“Know your roots,” my cousin K. told me on a previous trip to Asia. What does it mean to know my roots as a first-generation American with family from Taiwan and Hong Kong? It’s a question that kept surfacing as I walked around Tainan (population 1.9 million). This was partially thanks to the frequent visual reminder of banyans, a fig tree with massive root systems and extensive branches.
Beyond literal roots, Tainan is also Taiwan’s oldest city and was the stage for many of the events that shaped the country’s political history. The Dutch first established the Tainan as “Fort Zeelandia” in the early 17th century and it served as a major trade hub between China, Japan, and Europe. Later, Tainan served as the capital city of the Taiwan Prefecture under China’s Qing Dynasty for more than 200 years. In addition, Tainan is a spiritual epicenter and home to more than 2,000 temples and shrines, Buddhist and Taoist, large and small.
What I love about Tainan is the way its modern facade—its shopping centers, cafes, and street art—coexist with its historical and sacred sites. The city is less obviously altered by globalizing forces than places like Taipei or Hong Kong. It feels unapologetically Taiwanese in its demeanor and the spoken sound of the Taiwanese Hokkien dialect is ubiquitous. You can also trace the progression of history through Tainan’s old back alleys. Many of these alleys have retained their traditional character even as hip, new cafes and restaurants move in.
I thought the Anping Tree House was a fitting symbol for Taiwanese resilience amidst the waves of colonialism and occupation. The British Tait & Company built the former warehouse in 1867 as part of a trading hub for sugar and camphor. During Japanese colonialism, the building became a warehouse for a salt company. Eventually, the warehouse was abandoned, and the roots and branches of a giant banyan tree took over the building.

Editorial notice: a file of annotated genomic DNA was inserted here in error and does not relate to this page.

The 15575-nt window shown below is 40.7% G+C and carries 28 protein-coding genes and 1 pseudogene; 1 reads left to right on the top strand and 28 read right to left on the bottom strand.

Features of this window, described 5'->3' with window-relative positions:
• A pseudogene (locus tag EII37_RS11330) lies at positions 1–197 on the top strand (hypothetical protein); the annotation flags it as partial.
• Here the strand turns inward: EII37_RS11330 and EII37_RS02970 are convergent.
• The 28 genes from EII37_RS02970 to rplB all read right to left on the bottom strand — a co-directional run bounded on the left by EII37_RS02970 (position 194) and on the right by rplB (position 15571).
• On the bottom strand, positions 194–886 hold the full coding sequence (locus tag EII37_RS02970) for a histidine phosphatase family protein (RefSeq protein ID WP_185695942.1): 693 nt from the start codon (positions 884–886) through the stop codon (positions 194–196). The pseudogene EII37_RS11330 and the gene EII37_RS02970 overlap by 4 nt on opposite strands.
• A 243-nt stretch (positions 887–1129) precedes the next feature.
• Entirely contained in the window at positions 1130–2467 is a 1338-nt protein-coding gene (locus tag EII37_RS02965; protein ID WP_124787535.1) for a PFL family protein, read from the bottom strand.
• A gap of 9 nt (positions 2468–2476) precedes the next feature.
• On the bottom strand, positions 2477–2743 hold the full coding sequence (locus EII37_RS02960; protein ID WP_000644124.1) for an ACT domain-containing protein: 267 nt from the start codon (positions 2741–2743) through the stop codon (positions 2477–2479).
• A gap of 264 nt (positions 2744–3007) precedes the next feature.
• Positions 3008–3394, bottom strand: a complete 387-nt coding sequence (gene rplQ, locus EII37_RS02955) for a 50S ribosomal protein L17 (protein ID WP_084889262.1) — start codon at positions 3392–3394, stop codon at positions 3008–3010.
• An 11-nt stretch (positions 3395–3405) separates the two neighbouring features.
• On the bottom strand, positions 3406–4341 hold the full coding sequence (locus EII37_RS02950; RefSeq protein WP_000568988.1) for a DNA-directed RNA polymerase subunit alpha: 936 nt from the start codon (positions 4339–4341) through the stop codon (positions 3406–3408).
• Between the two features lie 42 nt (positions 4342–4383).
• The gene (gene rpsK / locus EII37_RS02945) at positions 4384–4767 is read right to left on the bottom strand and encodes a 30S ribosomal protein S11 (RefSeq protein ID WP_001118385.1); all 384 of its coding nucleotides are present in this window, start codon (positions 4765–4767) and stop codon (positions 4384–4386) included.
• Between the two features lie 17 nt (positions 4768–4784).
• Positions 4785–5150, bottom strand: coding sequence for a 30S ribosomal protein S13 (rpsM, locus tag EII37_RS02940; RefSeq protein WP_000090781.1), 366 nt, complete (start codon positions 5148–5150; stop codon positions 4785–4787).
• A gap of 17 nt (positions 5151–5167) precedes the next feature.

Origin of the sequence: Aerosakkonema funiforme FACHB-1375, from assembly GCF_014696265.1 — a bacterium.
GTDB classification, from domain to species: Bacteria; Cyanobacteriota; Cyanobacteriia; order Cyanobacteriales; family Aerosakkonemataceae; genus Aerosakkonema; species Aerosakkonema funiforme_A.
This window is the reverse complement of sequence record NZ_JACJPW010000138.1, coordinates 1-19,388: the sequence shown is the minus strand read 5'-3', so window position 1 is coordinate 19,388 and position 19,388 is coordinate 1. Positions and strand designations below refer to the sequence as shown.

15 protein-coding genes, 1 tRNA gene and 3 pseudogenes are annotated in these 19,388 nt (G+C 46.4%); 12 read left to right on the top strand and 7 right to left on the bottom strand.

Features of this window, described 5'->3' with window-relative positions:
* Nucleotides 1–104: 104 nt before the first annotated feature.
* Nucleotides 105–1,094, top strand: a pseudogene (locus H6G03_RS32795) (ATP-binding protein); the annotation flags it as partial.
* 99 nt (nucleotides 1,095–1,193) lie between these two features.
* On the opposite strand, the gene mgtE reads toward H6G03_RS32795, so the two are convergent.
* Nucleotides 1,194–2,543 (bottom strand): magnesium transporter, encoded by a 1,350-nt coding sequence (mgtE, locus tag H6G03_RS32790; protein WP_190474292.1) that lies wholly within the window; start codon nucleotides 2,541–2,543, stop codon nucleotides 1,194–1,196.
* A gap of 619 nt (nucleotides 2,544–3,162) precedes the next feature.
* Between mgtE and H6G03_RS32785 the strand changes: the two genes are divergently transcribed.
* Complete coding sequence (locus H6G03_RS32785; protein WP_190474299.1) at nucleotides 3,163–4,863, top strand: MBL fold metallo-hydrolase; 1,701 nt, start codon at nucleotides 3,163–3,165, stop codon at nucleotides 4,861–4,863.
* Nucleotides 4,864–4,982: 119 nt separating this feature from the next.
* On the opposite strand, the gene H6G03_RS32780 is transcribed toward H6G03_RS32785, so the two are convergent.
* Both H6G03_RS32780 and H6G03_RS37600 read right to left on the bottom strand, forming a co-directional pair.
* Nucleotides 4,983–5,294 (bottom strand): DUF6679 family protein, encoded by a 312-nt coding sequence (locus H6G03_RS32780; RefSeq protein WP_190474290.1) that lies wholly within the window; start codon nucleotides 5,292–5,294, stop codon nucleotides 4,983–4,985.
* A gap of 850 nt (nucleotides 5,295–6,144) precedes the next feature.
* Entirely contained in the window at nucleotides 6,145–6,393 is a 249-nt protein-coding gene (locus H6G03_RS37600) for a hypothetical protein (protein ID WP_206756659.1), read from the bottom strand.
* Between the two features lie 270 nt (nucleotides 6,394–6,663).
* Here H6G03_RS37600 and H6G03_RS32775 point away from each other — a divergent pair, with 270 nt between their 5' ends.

The Tree House also reminded me of the resilience of our cultural roots. For example, second-generation Americans like me may be culturally programmed as Westerners. But if we look deeply, we can find traces of our parents’ homelands—both traumas and graces—within ourselves. These contextual clues are especially precious in a time when we are becoming more and more rootless.
My favorite experience in Tainan was going for an early Friday morning walk in Tainan Park. The park is humble but beautiful, and graced with Chinese-style pavilions and bridges. I watched groups of senior citizens doing tai chi, aerobics, and stretching exercises to a mix of soundtracks: traditional Chinese music, K-pop, and a Mandarin mashup of “Ode to Joy” and hip hop beats. Here, on my morning walk—going through the rhythms of a normal day—I felt at home.
So what does it mean to “know your roots,” particularly if you’ve been uprooted? Spending time in Tainan taught me that I’m only beginning to understand, and that I have so much to learn. I was also reminded that it’s bittersweet to visit a home you never inhabited—to remember that you’ve been uprooted. Then again, maybe that’s the unique charm of living in a multicultural society like America. We’ve all got different roots, and a diverse set of crops is good for the soil.